Preventing a Lost Generation
To lose everything:
They were citizens before they were refugees.
This defining moment will forever shape them, but it doesn’t have to be the end of their story.
The Dream Persists
Refugees want economic independence so they can rebuild their home and support their family. They want a better future for their children. Refugee youth want opportunities to learn so that they can keep up with their education. They want community and friends so they can support one another and feel less alone. They want to reclaim their sense of identity and be seen as an individual — to be more than a refugee.
Educational opportunities in refugee camps are inadequate, often taught by under-qualified teachers. When they do exist, most education initiatives are focused on primary school age children. But what about the teenagers? They are the most vulnerable to early marriage, exploitation, and radicalization. But they are also the youth with the nearest pathway to work and universities.
What is labeled as skills building for refugee girls often includes handicraft and sewing, perpetuating the “pink ghetto,” dooming them to another generation of “women’s work” that has little demand in the marketplace and even fewer well-paying jobs. What about basic and essential 21st Century skills that are part of modern work: Word, Excel, Google Drive, Email, Social Media and more?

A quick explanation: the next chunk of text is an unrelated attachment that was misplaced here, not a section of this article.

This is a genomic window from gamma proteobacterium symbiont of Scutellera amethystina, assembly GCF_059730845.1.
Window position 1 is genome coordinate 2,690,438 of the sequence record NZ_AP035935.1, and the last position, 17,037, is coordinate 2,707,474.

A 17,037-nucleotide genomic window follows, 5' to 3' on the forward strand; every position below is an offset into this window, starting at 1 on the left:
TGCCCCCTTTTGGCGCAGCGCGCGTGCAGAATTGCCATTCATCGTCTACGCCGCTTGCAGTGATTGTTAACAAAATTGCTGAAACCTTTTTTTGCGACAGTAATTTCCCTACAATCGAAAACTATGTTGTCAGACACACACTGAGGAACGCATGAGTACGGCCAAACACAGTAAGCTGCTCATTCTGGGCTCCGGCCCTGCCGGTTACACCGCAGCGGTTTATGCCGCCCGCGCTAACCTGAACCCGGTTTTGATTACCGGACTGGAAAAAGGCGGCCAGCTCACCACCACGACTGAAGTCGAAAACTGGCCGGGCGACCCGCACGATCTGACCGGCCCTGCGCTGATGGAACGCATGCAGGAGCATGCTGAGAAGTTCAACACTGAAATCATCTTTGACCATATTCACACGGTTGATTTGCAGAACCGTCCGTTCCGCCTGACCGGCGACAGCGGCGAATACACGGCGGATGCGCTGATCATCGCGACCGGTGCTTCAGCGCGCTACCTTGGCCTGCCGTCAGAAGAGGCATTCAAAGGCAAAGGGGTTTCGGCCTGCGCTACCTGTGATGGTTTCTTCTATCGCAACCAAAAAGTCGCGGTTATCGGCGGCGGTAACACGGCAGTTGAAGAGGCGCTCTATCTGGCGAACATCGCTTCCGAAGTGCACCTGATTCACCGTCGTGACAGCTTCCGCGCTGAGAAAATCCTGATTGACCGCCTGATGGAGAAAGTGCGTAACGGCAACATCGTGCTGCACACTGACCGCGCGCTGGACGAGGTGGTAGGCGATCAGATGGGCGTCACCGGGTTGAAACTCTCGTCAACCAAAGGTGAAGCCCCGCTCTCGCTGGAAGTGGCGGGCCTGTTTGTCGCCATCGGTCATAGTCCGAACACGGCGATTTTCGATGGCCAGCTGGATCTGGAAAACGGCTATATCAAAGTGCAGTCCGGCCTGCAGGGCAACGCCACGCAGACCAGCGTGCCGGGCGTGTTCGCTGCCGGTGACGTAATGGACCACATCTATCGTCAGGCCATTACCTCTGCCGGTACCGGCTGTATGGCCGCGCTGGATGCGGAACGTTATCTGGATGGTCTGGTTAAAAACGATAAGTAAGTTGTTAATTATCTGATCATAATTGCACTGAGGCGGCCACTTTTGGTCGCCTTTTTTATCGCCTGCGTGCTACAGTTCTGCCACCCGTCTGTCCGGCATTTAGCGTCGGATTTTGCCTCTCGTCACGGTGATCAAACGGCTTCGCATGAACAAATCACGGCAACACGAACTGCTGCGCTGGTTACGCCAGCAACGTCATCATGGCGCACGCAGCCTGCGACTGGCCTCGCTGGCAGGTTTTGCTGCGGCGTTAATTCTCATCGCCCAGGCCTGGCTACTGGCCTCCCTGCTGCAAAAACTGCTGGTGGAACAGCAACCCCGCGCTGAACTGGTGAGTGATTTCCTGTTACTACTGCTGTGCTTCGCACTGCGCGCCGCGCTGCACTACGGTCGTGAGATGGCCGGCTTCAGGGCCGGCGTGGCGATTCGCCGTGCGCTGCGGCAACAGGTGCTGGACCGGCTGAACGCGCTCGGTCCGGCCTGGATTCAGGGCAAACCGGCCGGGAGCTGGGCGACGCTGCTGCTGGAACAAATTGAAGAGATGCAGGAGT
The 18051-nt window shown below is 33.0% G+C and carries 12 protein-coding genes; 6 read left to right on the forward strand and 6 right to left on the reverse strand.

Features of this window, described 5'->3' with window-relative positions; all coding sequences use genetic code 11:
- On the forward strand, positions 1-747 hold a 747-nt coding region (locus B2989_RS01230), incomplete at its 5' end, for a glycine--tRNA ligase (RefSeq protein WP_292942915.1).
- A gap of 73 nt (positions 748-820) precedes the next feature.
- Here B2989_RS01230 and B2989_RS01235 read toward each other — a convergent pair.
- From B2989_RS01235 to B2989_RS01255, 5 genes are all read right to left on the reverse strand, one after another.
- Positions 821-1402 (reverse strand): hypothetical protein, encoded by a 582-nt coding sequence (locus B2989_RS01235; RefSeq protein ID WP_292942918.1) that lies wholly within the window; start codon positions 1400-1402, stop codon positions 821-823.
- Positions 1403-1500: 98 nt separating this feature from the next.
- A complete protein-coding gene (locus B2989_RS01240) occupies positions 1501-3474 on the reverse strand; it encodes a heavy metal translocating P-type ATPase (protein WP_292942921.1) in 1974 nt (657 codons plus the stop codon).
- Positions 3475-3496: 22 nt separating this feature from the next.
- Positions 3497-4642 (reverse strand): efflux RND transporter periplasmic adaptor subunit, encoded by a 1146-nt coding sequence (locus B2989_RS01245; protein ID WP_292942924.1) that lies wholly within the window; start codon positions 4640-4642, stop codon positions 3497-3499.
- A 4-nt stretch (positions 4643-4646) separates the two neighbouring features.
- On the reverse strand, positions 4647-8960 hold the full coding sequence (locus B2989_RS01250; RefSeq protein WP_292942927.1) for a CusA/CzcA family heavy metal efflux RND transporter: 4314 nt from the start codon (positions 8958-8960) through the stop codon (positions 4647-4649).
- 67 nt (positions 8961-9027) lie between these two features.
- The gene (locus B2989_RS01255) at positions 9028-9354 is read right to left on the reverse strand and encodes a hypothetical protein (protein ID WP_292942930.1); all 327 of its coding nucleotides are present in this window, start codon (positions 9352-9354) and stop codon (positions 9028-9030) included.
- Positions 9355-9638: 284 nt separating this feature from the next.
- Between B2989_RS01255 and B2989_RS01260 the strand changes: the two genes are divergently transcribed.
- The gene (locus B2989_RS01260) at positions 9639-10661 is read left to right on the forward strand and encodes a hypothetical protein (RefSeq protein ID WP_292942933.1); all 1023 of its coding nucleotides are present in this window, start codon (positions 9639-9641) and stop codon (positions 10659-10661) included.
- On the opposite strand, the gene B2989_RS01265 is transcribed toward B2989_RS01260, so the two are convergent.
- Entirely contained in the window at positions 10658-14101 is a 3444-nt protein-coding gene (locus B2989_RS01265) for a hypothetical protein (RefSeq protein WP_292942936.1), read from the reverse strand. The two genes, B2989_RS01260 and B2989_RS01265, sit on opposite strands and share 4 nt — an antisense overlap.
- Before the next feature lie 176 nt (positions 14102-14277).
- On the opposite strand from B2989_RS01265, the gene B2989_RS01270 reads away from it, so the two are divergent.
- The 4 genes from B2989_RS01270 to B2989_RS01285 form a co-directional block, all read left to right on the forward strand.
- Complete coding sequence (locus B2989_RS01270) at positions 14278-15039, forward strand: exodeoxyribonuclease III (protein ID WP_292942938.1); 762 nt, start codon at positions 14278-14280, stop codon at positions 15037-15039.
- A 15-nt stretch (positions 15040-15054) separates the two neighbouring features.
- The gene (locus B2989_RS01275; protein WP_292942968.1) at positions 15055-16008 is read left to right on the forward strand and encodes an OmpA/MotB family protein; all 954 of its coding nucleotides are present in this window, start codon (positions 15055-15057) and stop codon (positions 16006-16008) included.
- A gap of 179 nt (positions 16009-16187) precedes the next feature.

The Internet has the promise and potential to be this century's great equalizer, but one must first have a device, followed by connectivity, and even more crucially, training and practice in our digital environment.
Hello Future works with adolescent refugees, ages 13-18, the most underserved and the most at risk.
We provide hardware for the students AND connectivity AND on-site workshops to create a real learning environment.
We teach 21st Century digital skills, grounding them in essential digital literacy.
We leverage mobile technology and remote learning opportunities to foster life-long learners.
We create opportunities where our students use tech and social media to self-represent to other students in other parts of the world, creating a real cultural exchange, new friendships and networks, and a reclaimed sense of identity.
We are committed to a 1:1 gender parity in our classes so that there are at least the same number of girls as boys in our program.
Adolescents are accessible teachers to their younger siblings and to parents, creating a natural multiplier. The increase in their education and economic development will benefit the family and the greater community.
We designed our program as plug-and-play for easy adoption by other humanitarian agencies so we can scale quickly and reach millions of refugee students.
We are committed to addressing three of the UN Sustainable Development Goals: 1. No Poverty; 4. Quality Education; 5. Gender Equality.
We cannot take back the trauma of being violently displaced from home and country. But we can offer tools and access and training so that refugee youth can keep writing their own story, shaping their own future, and creating new defining moments that will positively shape their lives and the lives of their family.
Executive Director, Hello Future